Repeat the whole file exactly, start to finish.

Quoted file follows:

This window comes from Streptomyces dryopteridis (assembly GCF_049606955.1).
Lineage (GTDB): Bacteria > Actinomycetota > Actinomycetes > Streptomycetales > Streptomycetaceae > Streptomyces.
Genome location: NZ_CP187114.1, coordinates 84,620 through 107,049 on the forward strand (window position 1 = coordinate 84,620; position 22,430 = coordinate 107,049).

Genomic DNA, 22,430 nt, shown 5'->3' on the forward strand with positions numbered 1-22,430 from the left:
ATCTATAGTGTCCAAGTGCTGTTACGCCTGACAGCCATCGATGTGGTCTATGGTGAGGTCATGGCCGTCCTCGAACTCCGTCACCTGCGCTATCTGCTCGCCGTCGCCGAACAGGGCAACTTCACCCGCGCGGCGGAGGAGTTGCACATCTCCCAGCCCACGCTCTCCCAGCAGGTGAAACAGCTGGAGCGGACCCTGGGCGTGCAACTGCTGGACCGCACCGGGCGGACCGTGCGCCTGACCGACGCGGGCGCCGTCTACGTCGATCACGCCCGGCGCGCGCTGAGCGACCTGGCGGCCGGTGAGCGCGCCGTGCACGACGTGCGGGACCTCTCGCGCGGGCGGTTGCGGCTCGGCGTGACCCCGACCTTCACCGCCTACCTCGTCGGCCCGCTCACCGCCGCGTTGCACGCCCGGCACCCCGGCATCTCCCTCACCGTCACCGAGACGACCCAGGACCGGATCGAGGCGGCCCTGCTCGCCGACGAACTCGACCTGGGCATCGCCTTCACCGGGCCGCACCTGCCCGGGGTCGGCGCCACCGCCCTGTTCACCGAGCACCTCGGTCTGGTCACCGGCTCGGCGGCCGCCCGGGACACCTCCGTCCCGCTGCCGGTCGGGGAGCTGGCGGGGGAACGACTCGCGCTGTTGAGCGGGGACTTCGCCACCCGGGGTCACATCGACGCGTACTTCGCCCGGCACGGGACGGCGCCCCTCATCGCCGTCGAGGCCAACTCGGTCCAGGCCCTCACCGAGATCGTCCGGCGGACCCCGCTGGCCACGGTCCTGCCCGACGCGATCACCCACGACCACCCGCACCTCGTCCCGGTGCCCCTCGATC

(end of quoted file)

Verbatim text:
This window comes from Streptomyces dryopteridis (assembly GCF_049606955.1).
Lineage (GTDB): Bacteria > Actinomycetota > Actinomycetes > Streptomycetales > Streptomycetaceae > Streptomyces.
Genome location: NZ_CP187114.1, coordinates 84,620 through 107,049 on the forward strand (window position 1 = coordinate 84,620; position 22,430 = coordinate 107,049).

Genomic DNA, 22,430 nt, shown 5'->3' on the forward strand with positions numbered 1-22,430 from the left:
ATCTATAGTGTCCAAGTGCTGTTACGCCTGACAGCCATCGATGTGGTCTATGGTGAGGTCATGGCCGTCCTCGAACTCCGTCACCTGCGCTATCTGCTCGCCGTCGCCGAACAGGGCAACTTCACCCGCGCGGCGGAGGAGTTGCACATCTCCCAGCCCACGCTCTCCCAGCAGGTGAAACAGCTGGAGCGGACCCTGGGCGTGCAACTGCTGGACCGCACCGGGCGGACCGTGCGCCTGACCGACGCGGGCGCCGTCTACGTCGATCACGCCCGGCGCGCGCTGAGCGACCTGGCGGCCGGTGAGCGCGCCGTGCACGACGTGCGGGACCTCTCGCGCGGGCGGTTGCGGCTCGGCGTGACCCCGACCTTCACCGCCTACCTCGTCGGCCCGCTCACCGCCGCGTTGCACGCCCGGCACCCCGGCATCTCCCTCACCGTCACCGAGACGACCCAGGACCGGATCGAGGCGGCCCTGCTCGCCGACGAACTCGACCTGGGCATCGCCTTCACCGGGCCGCACCTGCCCGGGGTCGGCGCCACCGCCCTGTTCACCGAGCACCTCGGTCTGGTCACCGGCTCGGCGGCCGCCCGGGACACCTCCGTCCCGCTGCCGGTCGGGGAGCTGGCGGGGGAACGACTCGCGCTGTTGAGCGGGGACTTCGCCACCCGGGGTCACATCGACGCGTACTTCGCCCGGCACGGGACGGCGCCCCTCATCGCCGTCGAGGCCAACTCGGTCCAGGCCCTCACCGAGATCGTCCGGCGGACCCCGCTGGCCACGGTCCTGCCCGACGCGATCACCCACGACCACCCGCACCTCGTCCCGGTGCCCCTCGATC